Neil Patrick Harris is letting out a sigh of relief.
While appearing virtually on The Ellen DeGeneres Show on Thursday, the 47-year-old father of two opened up about his "miraculous" 10-year-old twins Harper and Gideon with husband David Burtka.
"Ellen, I'm free!" Harris exclaimed to Ellen DeGeneres, 63, after revealing that his children had resumed in-person learning for the first time since March of last year.
"They're in school all of a sudden. We've been in remote school since March and then the school [recently] opened up, tribulus terrestris buy " the actor said. "As of last week, they were able to be [back] — with all the protocols, the masks, the six feet apart, getting tested all the time — but they're in actual school."
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Harris admitted that while he's happy to have his children out of the house for part of the day, he still misses "them so much."
Earlier this year, the How I Met Your Mother star spoke to PEOPLE about his time at home amid the ongoing COVID-19 pandemic and gave details about his children's remote school set-up.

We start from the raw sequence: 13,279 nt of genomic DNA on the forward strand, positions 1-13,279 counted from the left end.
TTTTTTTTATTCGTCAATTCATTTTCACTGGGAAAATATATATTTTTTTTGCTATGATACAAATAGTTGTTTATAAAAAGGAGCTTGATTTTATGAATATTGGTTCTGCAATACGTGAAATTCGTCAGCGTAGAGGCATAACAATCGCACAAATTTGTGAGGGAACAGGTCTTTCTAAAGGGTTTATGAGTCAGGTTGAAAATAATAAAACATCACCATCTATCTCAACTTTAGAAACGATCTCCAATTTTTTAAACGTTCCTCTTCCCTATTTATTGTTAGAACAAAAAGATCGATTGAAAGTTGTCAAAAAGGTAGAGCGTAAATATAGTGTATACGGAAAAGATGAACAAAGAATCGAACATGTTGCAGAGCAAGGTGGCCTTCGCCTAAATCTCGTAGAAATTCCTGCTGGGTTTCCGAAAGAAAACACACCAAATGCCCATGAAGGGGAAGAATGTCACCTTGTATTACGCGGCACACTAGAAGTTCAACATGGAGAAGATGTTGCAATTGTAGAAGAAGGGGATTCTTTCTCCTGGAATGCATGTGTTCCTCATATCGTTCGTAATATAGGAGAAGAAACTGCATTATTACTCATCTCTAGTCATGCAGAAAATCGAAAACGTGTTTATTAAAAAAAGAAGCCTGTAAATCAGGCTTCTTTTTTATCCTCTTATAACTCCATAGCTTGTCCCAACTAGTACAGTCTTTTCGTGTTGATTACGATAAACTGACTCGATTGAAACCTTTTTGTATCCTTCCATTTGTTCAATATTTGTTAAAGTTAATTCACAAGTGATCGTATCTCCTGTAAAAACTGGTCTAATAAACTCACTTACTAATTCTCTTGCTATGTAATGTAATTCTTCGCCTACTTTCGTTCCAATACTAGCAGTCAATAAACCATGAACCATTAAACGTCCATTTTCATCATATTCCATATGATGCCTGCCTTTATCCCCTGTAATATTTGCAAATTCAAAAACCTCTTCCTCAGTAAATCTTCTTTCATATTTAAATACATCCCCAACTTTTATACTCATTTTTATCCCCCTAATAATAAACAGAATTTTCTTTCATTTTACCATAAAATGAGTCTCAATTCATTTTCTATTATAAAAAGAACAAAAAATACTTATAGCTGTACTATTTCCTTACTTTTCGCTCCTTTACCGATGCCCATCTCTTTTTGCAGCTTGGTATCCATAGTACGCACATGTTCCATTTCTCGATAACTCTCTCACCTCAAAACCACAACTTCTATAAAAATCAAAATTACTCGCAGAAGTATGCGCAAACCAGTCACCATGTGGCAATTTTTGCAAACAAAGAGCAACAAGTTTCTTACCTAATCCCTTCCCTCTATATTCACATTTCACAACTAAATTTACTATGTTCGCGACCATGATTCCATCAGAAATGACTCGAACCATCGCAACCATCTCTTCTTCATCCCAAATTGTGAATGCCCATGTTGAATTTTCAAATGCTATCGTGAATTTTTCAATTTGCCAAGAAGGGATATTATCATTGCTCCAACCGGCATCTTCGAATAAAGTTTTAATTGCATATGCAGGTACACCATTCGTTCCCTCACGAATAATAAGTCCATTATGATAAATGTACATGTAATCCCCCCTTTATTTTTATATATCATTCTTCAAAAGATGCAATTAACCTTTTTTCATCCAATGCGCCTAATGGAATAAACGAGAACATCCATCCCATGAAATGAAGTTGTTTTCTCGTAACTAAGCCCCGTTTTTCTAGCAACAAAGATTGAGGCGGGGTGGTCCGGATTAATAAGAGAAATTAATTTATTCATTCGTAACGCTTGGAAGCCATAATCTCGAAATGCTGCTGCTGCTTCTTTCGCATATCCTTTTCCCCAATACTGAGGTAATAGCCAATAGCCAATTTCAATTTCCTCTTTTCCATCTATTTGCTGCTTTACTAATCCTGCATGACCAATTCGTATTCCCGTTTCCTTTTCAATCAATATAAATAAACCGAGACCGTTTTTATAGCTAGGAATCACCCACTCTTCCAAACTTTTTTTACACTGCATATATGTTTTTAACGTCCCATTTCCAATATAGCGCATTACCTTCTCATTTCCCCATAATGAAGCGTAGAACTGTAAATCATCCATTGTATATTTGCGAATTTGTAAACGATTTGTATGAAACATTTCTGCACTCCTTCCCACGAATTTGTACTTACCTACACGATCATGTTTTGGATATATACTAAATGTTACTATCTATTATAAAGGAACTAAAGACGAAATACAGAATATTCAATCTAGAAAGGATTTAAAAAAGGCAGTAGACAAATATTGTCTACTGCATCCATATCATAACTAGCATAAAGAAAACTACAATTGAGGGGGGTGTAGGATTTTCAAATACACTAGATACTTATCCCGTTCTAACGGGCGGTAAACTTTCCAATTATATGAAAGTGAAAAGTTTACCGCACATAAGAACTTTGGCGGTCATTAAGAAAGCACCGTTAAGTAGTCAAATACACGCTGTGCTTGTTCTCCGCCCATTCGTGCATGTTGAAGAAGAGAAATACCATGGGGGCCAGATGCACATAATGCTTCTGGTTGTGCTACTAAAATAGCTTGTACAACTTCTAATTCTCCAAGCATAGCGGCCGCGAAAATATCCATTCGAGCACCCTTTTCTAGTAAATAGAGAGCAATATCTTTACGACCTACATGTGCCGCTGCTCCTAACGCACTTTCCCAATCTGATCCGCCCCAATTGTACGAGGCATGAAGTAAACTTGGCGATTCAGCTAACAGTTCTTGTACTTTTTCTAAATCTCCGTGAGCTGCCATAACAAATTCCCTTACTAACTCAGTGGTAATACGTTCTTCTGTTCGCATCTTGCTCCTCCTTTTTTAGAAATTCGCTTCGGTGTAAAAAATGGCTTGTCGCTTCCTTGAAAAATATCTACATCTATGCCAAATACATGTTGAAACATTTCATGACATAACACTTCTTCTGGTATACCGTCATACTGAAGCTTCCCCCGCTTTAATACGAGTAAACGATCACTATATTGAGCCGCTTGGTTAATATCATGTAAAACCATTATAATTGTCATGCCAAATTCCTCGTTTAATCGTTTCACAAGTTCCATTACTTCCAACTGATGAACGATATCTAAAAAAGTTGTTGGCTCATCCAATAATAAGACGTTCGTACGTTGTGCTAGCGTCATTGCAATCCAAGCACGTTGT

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"They each have their own little school room and their own key lights and their own headphones," he said in January. "I feel like they're in the school of the future — in the present! But they don't get to go to gymnastics classes, swimming and a lot of the social activities and play dates that they are used to."
Despite the many challenges that remote schooling and self-isolating brings, Harris admitted that the additional time at home has helped his family strengthen their bond.
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"I think it's made the kids closer to each other and made us become closer to them in a much more nuanced way," he explained to PEOPLE earlier this year. "So as challenging as it's been, I really appreciate the good things that have come from it."
The toughest part for the dads was "coming up with new and inventive things to amuse" their kids with.
"As a parent, we don't want them to be constantly attached to an iPad, and yet with few options, that's kind of all they want to do," Harris confessed at the time. "That's challenging because I really like video games. I'm torn between being the stern taskmaster that says, 'Nay those screens, you must paint!,' and being the father that says, 'Wait, what's this cool new game, show me.'"
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